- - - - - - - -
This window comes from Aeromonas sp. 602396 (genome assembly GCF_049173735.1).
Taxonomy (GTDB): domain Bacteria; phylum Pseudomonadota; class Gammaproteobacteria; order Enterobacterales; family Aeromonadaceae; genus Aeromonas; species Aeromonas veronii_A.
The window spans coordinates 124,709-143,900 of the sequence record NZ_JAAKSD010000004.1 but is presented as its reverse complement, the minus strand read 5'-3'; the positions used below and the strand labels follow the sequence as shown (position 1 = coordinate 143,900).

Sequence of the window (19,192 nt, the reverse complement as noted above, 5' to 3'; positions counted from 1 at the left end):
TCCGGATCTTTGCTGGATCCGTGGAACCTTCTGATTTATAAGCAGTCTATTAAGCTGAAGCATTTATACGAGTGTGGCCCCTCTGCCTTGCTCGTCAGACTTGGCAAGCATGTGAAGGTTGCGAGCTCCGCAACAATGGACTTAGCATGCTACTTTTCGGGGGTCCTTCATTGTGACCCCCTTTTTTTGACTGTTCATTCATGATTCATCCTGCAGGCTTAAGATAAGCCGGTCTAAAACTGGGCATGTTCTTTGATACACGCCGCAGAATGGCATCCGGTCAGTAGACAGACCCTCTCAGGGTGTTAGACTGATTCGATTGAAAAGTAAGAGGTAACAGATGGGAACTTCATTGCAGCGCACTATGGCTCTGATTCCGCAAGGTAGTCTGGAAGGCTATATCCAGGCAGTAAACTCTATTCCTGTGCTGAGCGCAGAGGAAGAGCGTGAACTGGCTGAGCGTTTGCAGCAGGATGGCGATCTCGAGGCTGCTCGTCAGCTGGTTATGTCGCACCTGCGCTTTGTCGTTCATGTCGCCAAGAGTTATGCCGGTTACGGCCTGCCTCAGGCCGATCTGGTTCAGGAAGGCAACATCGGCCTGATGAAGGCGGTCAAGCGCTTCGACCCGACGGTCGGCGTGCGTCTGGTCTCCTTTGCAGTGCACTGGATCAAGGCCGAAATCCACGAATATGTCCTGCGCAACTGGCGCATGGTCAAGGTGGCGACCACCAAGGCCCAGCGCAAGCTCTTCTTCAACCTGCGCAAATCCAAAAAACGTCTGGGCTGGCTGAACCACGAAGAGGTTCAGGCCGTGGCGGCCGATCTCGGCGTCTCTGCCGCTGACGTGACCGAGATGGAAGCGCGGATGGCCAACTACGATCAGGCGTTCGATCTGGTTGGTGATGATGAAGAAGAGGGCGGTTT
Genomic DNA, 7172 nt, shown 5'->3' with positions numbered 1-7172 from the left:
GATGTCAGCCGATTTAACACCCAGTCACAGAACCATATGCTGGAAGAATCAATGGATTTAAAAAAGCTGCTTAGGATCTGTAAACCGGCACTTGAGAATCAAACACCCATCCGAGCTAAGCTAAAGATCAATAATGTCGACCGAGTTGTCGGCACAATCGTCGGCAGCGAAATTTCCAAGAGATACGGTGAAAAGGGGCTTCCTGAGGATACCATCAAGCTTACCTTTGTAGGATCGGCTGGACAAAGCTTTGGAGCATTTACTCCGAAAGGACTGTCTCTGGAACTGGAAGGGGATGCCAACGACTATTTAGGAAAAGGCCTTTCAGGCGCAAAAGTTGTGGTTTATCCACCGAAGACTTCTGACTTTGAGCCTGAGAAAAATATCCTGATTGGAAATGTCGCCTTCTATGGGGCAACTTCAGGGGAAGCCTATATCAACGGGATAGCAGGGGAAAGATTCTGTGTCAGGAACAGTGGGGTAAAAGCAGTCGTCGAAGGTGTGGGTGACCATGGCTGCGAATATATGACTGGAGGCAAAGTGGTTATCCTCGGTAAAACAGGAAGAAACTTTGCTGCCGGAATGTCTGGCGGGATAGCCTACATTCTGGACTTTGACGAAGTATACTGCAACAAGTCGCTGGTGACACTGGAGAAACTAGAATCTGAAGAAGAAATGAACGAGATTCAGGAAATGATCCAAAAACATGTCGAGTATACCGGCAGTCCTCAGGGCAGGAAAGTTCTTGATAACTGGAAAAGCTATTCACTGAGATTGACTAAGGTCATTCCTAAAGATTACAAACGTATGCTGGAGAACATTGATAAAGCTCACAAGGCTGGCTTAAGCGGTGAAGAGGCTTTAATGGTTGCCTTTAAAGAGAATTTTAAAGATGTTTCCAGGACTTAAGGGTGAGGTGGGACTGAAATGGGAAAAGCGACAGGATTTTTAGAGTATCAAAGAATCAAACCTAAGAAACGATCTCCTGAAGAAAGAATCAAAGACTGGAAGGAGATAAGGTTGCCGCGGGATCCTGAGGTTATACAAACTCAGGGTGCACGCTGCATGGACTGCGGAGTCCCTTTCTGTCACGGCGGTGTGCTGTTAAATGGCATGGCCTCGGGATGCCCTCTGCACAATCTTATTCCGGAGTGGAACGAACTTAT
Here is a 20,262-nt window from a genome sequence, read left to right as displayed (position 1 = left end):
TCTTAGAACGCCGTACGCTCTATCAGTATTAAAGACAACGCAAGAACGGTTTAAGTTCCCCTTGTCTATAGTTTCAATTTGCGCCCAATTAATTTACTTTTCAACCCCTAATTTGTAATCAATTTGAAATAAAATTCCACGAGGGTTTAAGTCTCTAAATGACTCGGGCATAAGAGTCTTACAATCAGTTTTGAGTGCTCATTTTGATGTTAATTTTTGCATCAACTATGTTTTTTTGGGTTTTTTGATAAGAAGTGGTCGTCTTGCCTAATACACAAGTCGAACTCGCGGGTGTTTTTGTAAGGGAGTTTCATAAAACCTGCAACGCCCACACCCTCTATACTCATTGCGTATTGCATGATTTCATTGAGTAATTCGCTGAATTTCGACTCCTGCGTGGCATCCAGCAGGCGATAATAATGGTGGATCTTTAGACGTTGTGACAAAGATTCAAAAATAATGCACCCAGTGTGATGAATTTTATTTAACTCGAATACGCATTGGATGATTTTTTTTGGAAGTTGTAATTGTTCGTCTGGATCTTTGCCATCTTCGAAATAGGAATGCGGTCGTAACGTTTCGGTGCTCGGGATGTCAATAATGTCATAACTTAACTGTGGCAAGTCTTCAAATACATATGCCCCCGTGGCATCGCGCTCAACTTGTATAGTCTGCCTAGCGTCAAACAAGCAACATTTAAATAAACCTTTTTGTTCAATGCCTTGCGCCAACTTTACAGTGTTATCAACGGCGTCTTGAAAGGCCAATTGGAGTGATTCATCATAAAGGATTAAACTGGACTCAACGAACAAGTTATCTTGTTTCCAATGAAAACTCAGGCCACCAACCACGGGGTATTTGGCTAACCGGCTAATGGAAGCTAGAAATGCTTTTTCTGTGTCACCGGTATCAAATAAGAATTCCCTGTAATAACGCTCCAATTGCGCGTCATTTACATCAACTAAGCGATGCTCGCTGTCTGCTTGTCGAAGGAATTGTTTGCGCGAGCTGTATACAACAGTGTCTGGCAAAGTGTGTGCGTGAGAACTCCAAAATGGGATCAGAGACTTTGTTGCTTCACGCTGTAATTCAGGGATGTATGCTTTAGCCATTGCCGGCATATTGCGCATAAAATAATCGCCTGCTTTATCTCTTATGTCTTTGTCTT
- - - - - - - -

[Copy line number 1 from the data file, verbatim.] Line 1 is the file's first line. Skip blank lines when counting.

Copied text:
This window comes from Aeromonas sp. 602396 (genome assembly GCF_049173735.1).